On the traffic mess
(The Philippine Star) - October 2, 2019 - 12:00am

The Department of Transportation cannot blame the Senate committee of Sen. Grace Poe for being cold to the idea of granting emergency powers to them to solve the traffic mess in Metro Manila. Senator Poe asks: what does DPWH have to show for the legislation which has been granted three years ago to ease up procurement process, including allowing some shortcuts in bidding and contract procedures of some major and specific government-negotiated contracts for rail projects, without being hampered by TROs in the lower courts? These projects are either still in the negotiating state or crawling in bureaucratic implementation. 

What we hear from DOTr are reasons for delays caused by corollary problems, but which should have been anticipated and worked out by them without the need for emergency powers, within the three-year period. At least, that’s what I caught from their discussions. It’s the public that loses in their debate. Travelling from Quezon City to Makati which used to take 90 minutes 30 years ago, now gives you the thrill of your life if you can make it in 120 minutes!

The hard facts which I see is that the traffic congestion in Metro Manila is caused by three major factors: 1) the day-time population of MM is roughly around 15 million, many of whom come from the cities around and commute daily by buses, jeeps, cars and, to a small extent, by rail; 2) the national population increase of 2% to 2.5% means invariably the density of day-time population of MM will grow by 300th to 400th annually, and 3) Huge shopping malls are creating traffic bottlenecks near the main highways; even if they have parking spaces of their own people are unloaded near the highways. They’re the places most Filipinos of all walks of life visit and congregate in. Some bring their vehicles, others travel by public transport to go there.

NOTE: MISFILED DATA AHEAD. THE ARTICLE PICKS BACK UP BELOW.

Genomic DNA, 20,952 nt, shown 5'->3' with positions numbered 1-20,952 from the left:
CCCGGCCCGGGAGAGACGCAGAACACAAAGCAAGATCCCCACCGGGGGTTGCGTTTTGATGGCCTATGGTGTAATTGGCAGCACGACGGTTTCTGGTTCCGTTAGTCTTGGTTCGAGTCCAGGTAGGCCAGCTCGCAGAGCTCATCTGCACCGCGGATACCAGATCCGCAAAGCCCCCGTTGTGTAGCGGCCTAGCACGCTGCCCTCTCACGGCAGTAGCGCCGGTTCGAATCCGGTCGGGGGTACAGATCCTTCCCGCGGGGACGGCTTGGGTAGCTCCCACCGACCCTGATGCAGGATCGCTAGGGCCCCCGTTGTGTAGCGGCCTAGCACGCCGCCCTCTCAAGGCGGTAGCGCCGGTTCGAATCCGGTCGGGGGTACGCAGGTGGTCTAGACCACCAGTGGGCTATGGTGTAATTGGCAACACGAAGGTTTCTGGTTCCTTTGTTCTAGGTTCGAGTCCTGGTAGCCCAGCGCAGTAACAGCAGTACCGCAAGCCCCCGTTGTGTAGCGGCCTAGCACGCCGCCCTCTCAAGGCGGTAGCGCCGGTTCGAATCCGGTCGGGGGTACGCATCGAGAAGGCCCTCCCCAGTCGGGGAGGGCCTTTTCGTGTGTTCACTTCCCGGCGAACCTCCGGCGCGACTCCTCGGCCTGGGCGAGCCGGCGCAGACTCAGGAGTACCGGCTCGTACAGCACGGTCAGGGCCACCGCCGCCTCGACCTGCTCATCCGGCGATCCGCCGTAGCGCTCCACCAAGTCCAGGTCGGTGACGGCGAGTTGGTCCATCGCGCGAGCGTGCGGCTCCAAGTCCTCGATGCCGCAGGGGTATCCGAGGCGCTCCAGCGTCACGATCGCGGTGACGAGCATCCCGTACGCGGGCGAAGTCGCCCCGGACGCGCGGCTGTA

With the growth in population, in 5-years’ time we will have around 2 million more people, and, yes, more private vehicles on the road. No matter how many roads and byways we build, there won’t be enough for more vehicles, unless we kill the car industry, altogether. Faced with this, a reliable rail system is our only transport option which Japan, a country with high-density population in its key cities, is resolving it with ease.

I have one suggestion for government urban planners: If the reliable rails system cannot come soon enough to the rescue, why not relocate Departments and government offices that are congested daily by so many people following up papers; the Department of Labor, Land Transportation Office, DSWD, The Bureau of Census and Statistics, Department of Foreign Affairs, etc. (I can think only of these few; there may be others) to nearby provinces like Cavite in the south, which has wide and excellent roads and lots of vacant land, and Bulacan in the North, or farther? We need not recoil to think of travelling a farther distance to go to these new locations, if the alternative is getting stuck (or die in an ambulance) all day in traffic and, worse, suffocate by sheer people-congestion.

M.K. TAN, Q.C.

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